Twelfth Night is a festival, in some branches of Christianity marking the coming of the Epiphany. Different traditions mark the date of Twelfth Night on either 5th January or 6th January; the Church of England, Mother Church of the Anglican Communion, celebrates Twelfth Night on the 5th and "refers to the night before Epiphany, the day when the nativity story tells us that the three wise men visited the infant Jesus". In Western Church traditions the Twelfth Night concludes the Twelve Days of Christmas, although in others the Twelfth Night can precede the Twelfth Day. Bruce Forbes wrote that " "In 567 the Council of Tours proclaimed that the entire period between Christmas and Epiphany should be considered part of the celebration, creating what became known as the twelve days of Christmas, or what the English called Christmastide. On the last of the twelve days, called Twelfth Night, various cultures developed a wide range of additional special festivities. The variation extends even to the issue of how to count the days. If Christmas Day is the first of the twelve days, then Twelfth Night would be on January 5, the eve of Epiphany. If December 26, the day after Christmas, is the first day, then Twelfth Night falls on January 6, the evening of Epiphany itself."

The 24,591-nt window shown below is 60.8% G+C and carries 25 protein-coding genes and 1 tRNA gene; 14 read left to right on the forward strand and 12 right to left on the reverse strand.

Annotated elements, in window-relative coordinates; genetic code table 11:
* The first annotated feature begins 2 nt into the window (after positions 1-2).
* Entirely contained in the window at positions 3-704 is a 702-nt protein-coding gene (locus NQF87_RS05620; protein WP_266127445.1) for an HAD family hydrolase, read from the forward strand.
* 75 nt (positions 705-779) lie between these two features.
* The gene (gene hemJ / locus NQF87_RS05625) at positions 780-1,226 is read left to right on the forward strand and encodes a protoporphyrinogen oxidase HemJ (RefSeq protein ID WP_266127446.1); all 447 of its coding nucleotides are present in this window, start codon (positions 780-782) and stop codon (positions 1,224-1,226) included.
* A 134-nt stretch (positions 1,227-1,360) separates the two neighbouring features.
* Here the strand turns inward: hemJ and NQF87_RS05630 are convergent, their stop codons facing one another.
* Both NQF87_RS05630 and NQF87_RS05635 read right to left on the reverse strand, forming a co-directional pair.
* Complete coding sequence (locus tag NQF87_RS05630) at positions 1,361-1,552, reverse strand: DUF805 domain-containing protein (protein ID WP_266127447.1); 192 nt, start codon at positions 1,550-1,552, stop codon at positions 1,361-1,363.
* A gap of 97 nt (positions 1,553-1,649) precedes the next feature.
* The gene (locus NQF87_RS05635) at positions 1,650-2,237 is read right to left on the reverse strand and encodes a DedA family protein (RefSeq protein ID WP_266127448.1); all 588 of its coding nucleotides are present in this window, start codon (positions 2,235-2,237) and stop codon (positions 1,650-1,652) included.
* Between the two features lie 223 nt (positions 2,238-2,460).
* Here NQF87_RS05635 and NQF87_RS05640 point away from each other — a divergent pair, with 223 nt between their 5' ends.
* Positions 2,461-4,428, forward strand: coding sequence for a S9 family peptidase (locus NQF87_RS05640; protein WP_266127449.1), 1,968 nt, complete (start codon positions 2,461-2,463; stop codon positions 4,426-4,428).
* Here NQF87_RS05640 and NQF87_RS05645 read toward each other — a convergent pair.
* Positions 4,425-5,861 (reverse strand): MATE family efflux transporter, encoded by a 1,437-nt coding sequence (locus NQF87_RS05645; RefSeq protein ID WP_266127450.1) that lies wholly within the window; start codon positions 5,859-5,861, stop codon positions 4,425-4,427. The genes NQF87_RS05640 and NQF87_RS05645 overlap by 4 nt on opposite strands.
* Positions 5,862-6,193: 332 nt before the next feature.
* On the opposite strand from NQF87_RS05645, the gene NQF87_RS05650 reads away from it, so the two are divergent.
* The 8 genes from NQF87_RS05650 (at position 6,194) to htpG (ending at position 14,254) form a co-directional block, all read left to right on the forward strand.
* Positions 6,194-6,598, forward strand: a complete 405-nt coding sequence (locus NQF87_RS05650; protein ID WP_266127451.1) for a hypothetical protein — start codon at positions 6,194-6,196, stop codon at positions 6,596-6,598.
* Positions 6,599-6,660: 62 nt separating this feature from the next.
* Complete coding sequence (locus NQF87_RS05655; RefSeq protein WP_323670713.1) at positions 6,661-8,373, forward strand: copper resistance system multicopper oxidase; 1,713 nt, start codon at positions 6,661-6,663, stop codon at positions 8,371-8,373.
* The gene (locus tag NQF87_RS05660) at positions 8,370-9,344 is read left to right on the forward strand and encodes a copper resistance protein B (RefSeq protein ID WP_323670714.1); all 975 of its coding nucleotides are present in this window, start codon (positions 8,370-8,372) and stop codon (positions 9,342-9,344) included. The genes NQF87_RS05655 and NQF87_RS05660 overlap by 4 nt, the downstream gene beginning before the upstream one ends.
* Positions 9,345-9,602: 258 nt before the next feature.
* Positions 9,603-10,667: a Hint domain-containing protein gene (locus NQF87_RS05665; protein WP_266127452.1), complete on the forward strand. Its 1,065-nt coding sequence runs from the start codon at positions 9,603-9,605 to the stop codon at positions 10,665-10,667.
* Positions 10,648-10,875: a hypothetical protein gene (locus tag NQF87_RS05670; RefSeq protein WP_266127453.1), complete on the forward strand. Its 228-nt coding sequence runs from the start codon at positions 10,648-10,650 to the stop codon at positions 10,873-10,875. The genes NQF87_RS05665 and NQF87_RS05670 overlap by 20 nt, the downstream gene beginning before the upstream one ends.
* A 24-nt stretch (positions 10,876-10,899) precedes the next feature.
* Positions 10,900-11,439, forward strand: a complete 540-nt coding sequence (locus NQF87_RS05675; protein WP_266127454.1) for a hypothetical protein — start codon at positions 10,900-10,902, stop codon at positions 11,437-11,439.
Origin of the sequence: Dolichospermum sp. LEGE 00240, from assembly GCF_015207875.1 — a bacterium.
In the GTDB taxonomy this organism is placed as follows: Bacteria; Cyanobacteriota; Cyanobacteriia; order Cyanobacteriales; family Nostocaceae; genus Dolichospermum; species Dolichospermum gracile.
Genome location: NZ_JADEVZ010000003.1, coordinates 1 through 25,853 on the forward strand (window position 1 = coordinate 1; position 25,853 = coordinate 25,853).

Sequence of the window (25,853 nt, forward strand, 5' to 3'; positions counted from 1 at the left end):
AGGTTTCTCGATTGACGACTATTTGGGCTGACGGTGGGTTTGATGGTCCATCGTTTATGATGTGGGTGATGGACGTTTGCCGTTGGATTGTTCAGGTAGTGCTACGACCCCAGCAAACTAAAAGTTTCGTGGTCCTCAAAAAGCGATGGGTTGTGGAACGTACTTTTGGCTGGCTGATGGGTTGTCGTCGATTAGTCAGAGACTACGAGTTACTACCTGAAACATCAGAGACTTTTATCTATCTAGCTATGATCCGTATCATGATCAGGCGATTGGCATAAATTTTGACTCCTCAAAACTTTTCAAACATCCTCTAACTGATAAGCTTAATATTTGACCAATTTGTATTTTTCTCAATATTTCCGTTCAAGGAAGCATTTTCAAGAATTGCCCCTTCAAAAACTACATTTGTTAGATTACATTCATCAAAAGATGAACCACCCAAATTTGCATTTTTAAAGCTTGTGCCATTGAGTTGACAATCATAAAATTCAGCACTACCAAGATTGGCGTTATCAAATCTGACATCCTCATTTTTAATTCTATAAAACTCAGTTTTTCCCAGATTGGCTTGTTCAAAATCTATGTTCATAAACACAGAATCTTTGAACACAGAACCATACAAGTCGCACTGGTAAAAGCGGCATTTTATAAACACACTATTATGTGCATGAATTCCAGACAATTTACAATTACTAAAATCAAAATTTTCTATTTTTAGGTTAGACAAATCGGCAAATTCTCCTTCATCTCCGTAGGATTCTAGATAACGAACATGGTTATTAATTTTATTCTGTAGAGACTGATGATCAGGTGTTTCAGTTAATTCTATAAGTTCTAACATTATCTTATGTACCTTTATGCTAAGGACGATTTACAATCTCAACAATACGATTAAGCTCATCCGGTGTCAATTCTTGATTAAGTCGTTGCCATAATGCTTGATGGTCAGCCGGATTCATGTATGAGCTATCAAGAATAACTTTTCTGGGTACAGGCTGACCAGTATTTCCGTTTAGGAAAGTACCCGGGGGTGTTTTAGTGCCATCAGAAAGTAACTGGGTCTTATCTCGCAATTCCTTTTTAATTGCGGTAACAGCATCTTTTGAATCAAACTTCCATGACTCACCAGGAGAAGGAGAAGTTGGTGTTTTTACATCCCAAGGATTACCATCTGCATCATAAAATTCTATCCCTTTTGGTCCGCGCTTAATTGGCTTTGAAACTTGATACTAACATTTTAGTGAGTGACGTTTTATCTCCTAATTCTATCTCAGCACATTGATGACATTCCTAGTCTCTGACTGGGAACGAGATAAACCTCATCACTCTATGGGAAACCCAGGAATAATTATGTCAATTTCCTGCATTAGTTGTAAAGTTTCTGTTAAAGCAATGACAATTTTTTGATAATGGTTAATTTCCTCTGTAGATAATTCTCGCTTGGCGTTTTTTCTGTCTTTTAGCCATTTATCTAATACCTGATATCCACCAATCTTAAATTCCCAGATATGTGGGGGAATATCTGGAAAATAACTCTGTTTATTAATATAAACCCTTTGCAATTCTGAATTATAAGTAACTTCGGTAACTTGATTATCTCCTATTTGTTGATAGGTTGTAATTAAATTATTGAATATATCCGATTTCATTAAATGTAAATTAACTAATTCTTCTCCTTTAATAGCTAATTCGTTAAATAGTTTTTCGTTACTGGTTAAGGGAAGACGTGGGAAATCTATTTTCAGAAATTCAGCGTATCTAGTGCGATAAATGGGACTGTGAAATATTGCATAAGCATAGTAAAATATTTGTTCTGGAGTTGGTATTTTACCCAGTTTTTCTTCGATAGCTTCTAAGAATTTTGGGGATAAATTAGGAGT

A belief has arisen in modern times, in some English-speaking countries, that it is unlucky to leave Christmas decorations hanging after Twelfth Night, a tradition originally attached to the festival of Candlemas (2 February) which celebrates the Presentation of Jesus at the Temple.